Thornberry Stables near Green Bay WI provides boarding facilities, horse training and riding lessons for all ages.
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Thornberry Stables HORSE INFORMATION




Interesting Facts About Horses   ~ excerpt from 

  • A horse is a member of the "equus" family. This word comes from ancient Greece and means quickness.

  • More than 350 breeds of ponies and horses can be found.

  • A height of a horse can be measured with the hand, where each hand equals four inches.
  • If you want to know how old a horse is, all you need to do is to count its teeth.
  • An average horse�s head weighs 11.84 pounds.
  • 10 Pounds is the weight of a horse�s heart.
  • A horse is able to drink 10 gallons of water per day.
  • Horses use their facial expressions to communicate. Their moods can be gauged with the help of their nostrils, eyes and ears.
  • Horses spend more energy lying down.
  • The hoof of a horse is like a fingernail; it keeps on growing and needs to be clipped.
  • Any kind of mark, which appears on the forehead of a horse, is called a star, irrespective of whether it resembles one!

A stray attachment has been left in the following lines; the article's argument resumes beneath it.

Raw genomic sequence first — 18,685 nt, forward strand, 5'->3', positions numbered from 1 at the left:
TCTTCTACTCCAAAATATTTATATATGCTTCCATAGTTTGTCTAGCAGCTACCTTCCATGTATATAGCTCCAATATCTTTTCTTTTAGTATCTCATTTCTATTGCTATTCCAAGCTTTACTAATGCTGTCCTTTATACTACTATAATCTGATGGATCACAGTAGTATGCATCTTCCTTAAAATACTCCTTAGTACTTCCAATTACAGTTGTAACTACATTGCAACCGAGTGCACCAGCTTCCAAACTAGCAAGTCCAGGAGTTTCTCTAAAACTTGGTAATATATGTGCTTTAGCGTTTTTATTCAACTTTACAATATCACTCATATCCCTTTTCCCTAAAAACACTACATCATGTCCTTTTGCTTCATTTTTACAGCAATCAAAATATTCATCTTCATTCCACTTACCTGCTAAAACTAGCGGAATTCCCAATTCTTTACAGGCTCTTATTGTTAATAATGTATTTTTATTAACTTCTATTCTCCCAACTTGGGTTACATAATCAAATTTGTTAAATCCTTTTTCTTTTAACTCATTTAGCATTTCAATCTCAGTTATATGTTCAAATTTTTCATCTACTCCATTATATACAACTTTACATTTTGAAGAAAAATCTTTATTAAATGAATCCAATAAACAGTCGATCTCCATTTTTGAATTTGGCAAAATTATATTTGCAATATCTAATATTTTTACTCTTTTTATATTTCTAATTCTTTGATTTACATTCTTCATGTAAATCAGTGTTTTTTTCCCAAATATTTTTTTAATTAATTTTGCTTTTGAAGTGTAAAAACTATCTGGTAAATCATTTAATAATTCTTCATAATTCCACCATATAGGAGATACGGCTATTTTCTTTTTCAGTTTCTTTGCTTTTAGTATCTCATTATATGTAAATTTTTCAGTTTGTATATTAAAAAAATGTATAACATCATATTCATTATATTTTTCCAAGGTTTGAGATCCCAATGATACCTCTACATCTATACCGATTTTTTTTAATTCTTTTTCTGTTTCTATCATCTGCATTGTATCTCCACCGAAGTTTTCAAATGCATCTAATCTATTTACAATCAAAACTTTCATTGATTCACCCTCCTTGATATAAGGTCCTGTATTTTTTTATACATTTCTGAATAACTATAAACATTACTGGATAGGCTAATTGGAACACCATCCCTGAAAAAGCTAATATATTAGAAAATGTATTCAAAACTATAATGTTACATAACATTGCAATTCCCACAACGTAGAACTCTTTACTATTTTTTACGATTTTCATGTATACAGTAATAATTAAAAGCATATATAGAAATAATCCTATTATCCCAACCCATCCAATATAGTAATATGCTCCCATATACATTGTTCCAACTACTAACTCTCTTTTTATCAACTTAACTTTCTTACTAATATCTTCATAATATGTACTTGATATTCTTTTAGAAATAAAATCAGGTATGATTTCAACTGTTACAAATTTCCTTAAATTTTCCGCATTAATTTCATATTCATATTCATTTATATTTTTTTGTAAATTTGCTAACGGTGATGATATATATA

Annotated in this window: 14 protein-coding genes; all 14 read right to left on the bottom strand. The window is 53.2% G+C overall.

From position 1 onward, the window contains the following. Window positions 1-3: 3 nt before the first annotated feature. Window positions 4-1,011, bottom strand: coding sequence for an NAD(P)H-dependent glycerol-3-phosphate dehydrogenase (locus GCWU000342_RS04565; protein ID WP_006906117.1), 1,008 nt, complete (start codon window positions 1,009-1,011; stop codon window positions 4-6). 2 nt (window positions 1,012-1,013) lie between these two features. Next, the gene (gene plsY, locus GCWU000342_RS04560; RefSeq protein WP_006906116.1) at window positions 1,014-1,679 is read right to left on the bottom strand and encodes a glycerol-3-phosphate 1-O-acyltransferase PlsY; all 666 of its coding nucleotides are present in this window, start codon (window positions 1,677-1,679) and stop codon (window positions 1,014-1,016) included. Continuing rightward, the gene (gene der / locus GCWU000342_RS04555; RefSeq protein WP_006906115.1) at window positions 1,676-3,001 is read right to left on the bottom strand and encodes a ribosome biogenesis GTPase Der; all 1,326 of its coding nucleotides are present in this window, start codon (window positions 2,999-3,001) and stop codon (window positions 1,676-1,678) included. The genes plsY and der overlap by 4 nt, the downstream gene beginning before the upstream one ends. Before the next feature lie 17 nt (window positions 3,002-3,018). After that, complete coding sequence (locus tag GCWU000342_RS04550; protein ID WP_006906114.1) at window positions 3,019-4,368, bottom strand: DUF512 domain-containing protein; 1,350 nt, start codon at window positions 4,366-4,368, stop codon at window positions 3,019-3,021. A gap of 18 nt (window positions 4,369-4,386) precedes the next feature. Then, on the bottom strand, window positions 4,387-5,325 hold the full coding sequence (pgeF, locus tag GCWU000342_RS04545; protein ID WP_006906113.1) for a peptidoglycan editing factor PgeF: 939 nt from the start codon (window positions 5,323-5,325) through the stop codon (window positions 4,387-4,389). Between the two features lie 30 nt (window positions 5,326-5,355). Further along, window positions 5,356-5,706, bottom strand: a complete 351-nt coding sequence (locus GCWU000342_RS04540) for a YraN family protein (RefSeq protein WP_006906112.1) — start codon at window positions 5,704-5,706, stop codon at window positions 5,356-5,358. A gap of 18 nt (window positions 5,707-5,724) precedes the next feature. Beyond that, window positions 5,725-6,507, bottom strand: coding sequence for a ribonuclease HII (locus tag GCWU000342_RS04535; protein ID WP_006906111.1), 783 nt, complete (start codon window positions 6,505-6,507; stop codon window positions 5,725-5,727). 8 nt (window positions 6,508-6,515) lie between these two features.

• A horse is able to walk, trot, canter and gallop.
  • Horses usually live for around 20 to 25 years. Some of them can live up to 5 years more.
  • In most cases, the foal is born at night, away from danger and prying eyes.
  • After being born, it only takes a foal about 1-2 hours to stand up and walk.
  • Foals are fully grown by 3-4 years of age.
  • Horses eat short, juicy grass, and hay. Foo
  • "Old Billy," was the oldest recorded horse who lived to be 62 years.
  • Falebella of Argentina, is the smallest breed.
  • "Little Pumpkin," is the smallest pony in history, it stood 14 inches and weighed 20 lbs.
  • "Samson," was the tallest horse recorded.

    More Horse Facts:
    • A male horse is known as a stallion.
    • A female horse is known as a mare.
    • A baby horse is known as a foal.
    • A young female horse is known as a filly.
    • The father of a horse is known as a sire.
    • The mother of a horse is known as a dam.
    • A fully-grown small horse is known as a pony.
    • A farrier or blacksmith is the person who cares for a horse�s feet.

      Head Markings:
      • A narrow white mark, which runs down the face from the forehead, is called a Stripe.